While fewer German consumers are actually buying cars now, more and more people sign up for the country’s highly sought after car-sharing programs offered by respectable, traditional automakers.
A large wave of urban drivers in Germany have the financial power to afford the purchase of a new vehicle, but instead rely on car sharing as they will forego any worries about finding a parking space, go through all the worries of maintaining a vehicle or even pay for insurances. Germany is not only Europe’s biggest auto market but also the largest arena for car sharing in a sign the market might be finding a new way of dealing with transportation that doesn’t involve ownership at all costs. BMW AG and Daimler AG have read the signs and are now trying to ride the wave – in Berlin for example, which holds around one fifth of all cars being shared, vehicle density last year had a small negative change and the same happened in Munich, where there are now 491 cars for 1,000 residents from 493, according to figures from the Federal Motor Vehicle Office.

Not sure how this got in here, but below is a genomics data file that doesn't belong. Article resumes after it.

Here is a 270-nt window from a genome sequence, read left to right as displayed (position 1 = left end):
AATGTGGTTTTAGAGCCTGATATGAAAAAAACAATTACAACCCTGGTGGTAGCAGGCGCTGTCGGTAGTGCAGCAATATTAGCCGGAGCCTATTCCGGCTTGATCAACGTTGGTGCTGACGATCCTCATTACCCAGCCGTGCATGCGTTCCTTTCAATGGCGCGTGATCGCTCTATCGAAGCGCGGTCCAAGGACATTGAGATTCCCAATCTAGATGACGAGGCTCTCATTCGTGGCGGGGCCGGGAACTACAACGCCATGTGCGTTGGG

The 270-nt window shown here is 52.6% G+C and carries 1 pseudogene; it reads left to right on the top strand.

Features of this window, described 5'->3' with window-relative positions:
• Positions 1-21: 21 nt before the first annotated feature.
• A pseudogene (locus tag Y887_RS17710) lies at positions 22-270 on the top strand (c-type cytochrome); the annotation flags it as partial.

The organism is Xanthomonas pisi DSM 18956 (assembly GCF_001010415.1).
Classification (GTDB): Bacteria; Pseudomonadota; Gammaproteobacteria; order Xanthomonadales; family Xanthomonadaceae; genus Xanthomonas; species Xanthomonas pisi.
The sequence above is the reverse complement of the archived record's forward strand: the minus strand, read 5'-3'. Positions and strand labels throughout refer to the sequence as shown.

Peter Schwarzenbauer, the BMW executive in charge of DriveNow as well as the Mini and Rolls-Royce brands says the popularity of programs such as BMW’s DriveNow and Daimler’s Car2Go is among the reasons of the declining ownership. Martyn Briggs, who leads the mobility team at consultancy Frost & Sullivan Inc. says a single shared vehicle can actually replace from six to up to 15 privately owned auto. The market switch, he contends, could first affect mass-market brands because the first category to embrace car-sharing and thus avert personal ownership are the younger people.